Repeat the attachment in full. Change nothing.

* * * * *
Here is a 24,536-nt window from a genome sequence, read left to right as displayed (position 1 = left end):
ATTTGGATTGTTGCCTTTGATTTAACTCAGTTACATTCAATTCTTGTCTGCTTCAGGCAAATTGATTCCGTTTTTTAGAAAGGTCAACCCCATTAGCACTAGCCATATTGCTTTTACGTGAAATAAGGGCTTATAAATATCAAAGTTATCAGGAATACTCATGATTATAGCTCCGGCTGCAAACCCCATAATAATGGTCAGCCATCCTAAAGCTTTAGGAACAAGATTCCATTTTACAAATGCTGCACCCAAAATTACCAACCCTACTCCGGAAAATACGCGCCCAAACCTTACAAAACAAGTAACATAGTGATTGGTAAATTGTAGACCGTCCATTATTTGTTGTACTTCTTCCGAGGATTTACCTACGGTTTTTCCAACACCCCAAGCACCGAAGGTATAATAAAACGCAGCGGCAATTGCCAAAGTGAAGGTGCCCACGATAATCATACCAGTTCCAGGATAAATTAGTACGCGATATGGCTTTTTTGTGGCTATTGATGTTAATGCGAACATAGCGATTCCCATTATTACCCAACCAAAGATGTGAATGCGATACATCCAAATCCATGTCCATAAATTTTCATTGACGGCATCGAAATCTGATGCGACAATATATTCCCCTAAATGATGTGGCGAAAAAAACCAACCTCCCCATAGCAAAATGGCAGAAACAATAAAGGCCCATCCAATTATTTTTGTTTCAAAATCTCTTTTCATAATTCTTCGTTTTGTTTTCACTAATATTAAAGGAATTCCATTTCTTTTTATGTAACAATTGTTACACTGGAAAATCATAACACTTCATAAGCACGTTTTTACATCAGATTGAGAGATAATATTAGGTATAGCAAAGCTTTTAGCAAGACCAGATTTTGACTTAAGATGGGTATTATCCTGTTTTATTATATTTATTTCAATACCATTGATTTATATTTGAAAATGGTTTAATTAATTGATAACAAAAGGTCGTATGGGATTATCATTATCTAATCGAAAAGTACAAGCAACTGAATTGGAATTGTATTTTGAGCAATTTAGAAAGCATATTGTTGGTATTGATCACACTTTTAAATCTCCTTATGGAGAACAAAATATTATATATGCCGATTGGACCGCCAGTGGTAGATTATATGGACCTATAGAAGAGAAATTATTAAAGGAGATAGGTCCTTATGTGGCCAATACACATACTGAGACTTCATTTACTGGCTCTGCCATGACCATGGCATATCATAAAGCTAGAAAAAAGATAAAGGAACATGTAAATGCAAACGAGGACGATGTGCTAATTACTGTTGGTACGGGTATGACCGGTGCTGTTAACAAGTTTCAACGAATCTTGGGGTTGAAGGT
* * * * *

Here is a 24,536-nt window from a genome sequence, read left to right as displayed (position 1 = left end):
ATTTGGATTGTTGCCTTTGATTTAACTCAGTTACATTCAATTCTTGTCTGCTTCAGGCAAATTGATTCCGTTTTTTAGAAAGGTCAACCCCATTAGCACTAGCCATATTGCTTTTACGTGAAATAAGGGCTTATAAATATCAAAGTTATCAGGAATACTCATGATTATAGCTCCGGCTGCAAACCCCATAATAATGGTCAGCCATCCTAAAGCTTTAGGAACAAGATTCCATTTTACAAATGCTGCACCCAAAATTACCAACCCTACTCCGGAAAATACGCGCCCAAACCTTACAAAACAAGTAACATAGTGATTGGTAAATTGTAGACCGTCCATTATTTGTTGTACTTCTTCCGAGGATTTACCTACGGTTTTTCCAACACCCCAAGCACCGAAGGTATAATAAAACGCAGCGGCAATTGCCAAAGTGAAGGTGCCCACGATAATCATACCAGTTCCAGGATAAATTAGTACGCGATATGGCTTTTTTGTGGCTATTGATGTTAATGCGAACATAGCGATTCCCATTATTACCCAACCAAAGATGTGAATGCGATACATCCAAATCCATGTCCATAAATTTTCATTGACGGCATCGAAATCTGATGCGACAATATATTCCCCTAAATGATGTGGCGAAAAAAACCAACCTCCCCATAGCAAAATGGCAGAAACAATAAAGGCCCATCCAATTATTTTTGTTTCAAAATCTCTTTTCATAATTCTTCGTTTTGTTTTCACTAATATTAAAGGAATTCCATTTCTTTTTATGTAACAATTGTTACACTGGAAAATCATAACACTTCATAAGCACGTTTTTACATCAGATTGAGAGATAATATTAGGTATAGCAAAGCTTTTAGCAAGACCAGATTTTGACTTAAGATGGGTATTATCCTGTTTTATTATATTTATTTCAATACCATTGATTTATATTTGAAAATGGTTTAATTAATTGATAACAAAAGGTCGTATGGGATTATCATTATCTAATCGAAAAGTACAAGCAACTGAATTGGAATTGTATTTTGAGCAATTTAGAAAGCATATTGTTGGTATTGATCACACTTTTAAATCTCCTTATGGAGAACAAAATATTATATATGCCGATTGGACCGCCAGTGGTAGATTATATGGACCTATAGAAGAGAAATTATTAAAGGAGATAGGTCCTTATGTGGCCAATACACATACTGAGACTTCATTTACTGGCTCTGCCATGACCATGGCATATCATAAAGCTAGAAAAAAGATAAAGGAACATGTAAATGCAAACGAGGACGATGTGCTAATTACTGTTGGTACGGGTATGACCGGTGCTGTTAACAAGTTTCAACGAATCTTGGGGTTGAAGGT